By Sarah Puryear

The year 2020 brought two contemporary challenges to the fore: the pressing issues of the COVID pandemic and racial injustice. What does the Church’s faithful theological response to these issues look like? In the rush to respond compassionately to urgent questions, we run the risk of coming at them from an insufficiently Christian perspective.

In a recent virtual study day hosted by the Anglican Episcopal House of Studies at Duke Divinity School, Archbishop Rowan Williams cast a vision for theology that springs from the life of the Church and its experience of prayer, the sacraments, and Scripture. The virtual nature of this event enabled almost 800 people from 25 countries to participate online.

After his address, a panel discussion followed among Christopher Beeley, director of the Anglican Episcopal House of Studies; Michael Battle of General Theological Seminary; Katherine Sonderegger of Virginia Theological Seminary; Jeremy Begbie of Duke Divinity School and Cambridge University; and Hans Boersma of Nashotah House Theological Seminary, who touched on some of the salient points and implications of the lecture.

When current events exert pressure on the Church for a response, our call is to return to the gifts God has given to the Church that sustain its life, Williams said. In this lecture, Williams focused on Scripture as the center of where we find “the grammar of the central difference that is made when God’s work enters human life.”

Williams examined how 1 Corinthians and Ephesians 1 reorient us toward the two central questions of the New Testament: how is humanity different in light of Christ? and what does that difference tell us about the character of God? Both passages highlight the Church’s utter dependence on the free action of God, who did not choose the members on the basis of their merit or success but on his gracious gift.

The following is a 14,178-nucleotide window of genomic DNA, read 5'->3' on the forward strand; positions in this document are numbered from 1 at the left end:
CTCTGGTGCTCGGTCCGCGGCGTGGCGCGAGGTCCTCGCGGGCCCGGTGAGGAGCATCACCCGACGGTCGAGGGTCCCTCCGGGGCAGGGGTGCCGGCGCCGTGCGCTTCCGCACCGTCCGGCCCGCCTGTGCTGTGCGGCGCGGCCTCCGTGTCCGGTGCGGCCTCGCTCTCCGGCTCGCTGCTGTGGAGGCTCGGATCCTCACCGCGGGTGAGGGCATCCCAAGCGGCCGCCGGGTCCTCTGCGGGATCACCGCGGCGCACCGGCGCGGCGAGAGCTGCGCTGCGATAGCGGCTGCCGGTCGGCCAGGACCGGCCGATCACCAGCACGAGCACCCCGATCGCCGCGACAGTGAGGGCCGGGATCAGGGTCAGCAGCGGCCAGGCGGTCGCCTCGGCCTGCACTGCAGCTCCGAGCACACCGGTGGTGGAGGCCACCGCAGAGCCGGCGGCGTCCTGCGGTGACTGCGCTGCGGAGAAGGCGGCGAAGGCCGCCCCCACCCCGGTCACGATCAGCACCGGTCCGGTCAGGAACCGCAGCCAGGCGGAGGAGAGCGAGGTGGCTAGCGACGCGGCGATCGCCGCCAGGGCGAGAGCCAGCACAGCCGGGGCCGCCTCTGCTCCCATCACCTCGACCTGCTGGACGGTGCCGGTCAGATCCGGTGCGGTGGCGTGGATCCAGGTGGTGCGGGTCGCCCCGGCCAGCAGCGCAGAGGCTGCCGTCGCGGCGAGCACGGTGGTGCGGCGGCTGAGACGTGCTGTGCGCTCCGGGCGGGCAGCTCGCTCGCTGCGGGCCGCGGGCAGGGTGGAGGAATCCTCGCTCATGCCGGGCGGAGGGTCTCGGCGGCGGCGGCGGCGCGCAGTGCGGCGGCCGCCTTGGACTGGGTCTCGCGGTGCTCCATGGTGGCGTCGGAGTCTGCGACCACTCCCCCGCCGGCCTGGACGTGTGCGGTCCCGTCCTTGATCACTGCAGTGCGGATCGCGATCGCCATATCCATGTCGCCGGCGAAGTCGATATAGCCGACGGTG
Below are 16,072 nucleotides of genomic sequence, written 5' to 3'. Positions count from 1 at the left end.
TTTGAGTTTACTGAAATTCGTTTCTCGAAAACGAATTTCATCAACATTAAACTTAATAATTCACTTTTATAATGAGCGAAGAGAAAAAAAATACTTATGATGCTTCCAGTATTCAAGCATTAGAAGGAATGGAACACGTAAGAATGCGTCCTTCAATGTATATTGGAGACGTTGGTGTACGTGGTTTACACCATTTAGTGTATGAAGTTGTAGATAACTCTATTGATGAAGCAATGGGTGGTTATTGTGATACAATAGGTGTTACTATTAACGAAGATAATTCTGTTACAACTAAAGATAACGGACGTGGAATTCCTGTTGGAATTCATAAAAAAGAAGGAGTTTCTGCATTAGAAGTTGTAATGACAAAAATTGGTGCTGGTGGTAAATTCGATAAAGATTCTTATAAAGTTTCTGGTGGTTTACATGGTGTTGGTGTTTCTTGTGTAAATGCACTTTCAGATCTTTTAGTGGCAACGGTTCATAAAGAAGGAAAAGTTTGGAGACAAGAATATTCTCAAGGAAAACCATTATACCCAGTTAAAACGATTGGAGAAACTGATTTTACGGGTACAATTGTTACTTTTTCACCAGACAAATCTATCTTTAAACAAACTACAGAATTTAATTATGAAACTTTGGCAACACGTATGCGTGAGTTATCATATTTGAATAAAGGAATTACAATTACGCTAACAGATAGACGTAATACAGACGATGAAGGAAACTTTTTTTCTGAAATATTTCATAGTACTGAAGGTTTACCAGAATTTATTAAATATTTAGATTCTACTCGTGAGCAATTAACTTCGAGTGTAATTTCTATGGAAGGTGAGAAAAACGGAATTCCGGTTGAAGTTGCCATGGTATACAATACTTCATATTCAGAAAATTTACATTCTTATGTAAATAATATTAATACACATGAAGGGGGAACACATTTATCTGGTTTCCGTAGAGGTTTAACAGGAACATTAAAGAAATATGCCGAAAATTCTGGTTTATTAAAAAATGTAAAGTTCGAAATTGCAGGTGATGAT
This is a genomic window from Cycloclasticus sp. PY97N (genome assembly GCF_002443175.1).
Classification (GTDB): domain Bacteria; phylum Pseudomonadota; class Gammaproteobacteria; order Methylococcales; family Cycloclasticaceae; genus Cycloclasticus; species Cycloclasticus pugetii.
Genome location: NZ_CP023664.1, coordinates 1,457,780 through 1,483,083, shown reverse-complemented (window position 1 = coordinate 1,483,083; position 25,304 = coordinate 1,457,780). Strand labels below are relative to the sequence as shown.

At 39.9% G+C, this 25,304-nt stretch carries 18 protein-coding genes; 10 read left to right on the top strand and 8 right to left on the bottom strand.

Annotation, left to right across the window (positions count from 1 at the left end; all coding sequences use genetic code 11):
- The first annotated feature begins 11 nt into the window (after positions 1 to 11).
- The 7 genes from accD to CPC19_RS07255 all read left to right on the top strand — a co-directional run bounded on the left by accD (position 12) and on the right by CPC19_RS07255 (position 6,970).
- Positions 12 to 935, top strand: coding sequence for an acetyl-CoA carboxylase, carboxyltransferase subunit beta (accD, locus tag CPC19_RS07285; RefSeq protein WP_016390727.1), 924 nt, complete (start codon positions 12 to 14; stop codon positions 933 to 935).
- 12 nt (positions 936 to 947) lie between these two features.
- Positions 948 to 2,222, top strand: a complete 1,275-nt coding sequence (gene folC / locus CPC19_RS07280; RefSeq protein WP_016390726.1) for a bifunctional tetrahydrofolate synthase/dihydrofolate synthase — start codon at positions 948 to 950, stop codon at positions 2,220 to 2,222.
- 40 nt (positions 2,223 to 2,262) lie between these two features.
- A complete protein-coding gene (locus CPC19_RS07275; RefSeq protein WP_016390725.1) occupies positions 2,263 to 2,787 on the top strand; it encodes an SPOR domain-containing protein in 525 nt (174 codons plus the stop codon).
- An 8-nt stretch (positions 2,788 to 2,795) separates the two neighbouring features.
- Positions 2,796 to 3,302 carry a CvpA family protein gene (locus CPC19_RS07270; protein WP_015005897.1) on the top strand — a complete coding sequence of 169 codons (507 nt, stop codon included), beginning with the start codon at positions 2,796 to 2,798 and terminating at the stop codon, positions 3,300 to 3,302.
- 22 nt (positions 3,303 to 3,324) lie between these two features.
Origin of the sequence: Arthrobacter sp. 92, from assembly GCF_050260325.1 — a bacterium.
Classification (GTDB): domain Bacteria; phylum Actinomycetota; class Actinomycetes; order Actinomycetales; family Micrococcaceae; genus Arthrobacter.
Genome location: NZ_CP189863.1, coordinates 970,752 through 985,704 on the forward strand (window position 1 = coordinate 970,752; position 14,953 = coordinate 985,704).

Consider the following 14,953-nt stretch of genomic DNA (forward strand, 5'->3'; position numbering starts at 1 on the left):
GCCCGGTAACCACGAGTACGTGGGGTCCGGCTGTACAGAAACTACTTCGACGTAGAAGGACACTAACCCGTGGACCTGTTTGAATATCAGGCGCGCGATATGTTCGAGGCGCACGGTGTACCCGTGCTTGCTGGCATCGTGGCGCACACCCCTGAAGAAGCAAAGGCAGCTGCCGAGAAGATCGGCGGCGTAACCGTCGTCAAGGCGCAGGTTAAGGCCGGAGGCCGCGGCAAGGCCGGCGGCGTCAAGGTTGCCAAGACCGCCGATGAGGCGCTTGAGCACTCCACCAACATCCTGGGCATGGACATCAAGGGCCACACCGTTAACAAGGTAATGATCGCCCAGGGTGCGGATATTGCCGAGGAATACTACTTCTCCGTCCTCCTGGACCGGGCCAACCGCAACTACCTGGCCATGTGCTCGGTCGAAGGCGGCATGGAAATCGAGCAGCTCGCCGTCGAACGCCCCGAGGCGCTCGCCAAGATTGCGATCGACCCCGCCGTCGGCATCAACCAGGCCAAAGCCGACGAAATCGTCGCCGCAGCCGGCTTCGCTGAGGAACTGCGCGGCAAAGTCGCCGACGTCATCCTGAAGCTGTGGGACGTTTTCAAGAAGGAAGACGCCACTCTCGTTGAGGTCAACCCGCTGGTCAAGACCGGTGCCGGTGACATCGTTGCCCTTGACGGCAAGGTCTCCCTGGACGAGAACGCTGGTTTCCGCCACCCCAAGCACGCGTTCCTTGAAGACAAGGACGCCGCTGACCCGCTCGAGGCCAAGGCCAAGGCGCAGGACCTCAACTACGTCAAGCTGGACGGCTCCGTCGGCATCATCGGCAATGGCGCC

Scripture shows us that “what’s different, because of Christ, is that the freedom of God’s welcome and absolution and renewal has become real here and now.” Through the Holy Spirit, God gives each member gifts to be shared in a community marked by mutuality and interdependence, rather than competition and hierarchy.

Williams demonstrated the dynamic relationship between these two questions; the answer to the first shapes the answer to the second, which then casts new light back upon the first question. As Scripture reveals to us how God’s love in Christ has transformed us, we come to see God’s power, wisdom, and love with greater clarity. That, in turn, influences “our storytelling, our worshiping, our growth to maturity as Christian persons and praying persons,” as well as our engagement with and witness to a broken world.

The members of the panel discussion highlighted the archbishop’s emphasis on Scripture and prayer as the wellspring of the Church’s life in Christ, from which we must drink deeply before addressing the issues of our day. The panel members also considered how to apply this theological approach to today’s pressing questions. For instance, both the problems of racial injustice and the pandemic have highlighted the suffering of the marginalized, those who, like the Corinthians, lack the social status and success deemed valuable in our society.

Yet when we turn to the New Testament, we see that God chooses to identify himself with the weak and powerless, for it is Jesus, “this humiliated, rejected, executed human being,” whom God chooses to be “the vehicle of God’s invitation to this kind of community,” one marked by humility and interdependence.

Theology must first send down deep roots into Scripture and prayer before responding to the needs and questions of the world; only from that vantage point can we cast a faithful vision of what redeemed and forgiven humanity looks like to the world around us.

“We must always remember that we are in the context of a world that has been renewed by God in Christ,” Williams said. “It is that perspective which nourishes our vision, which kindles our outrage, and energizes our engagement.”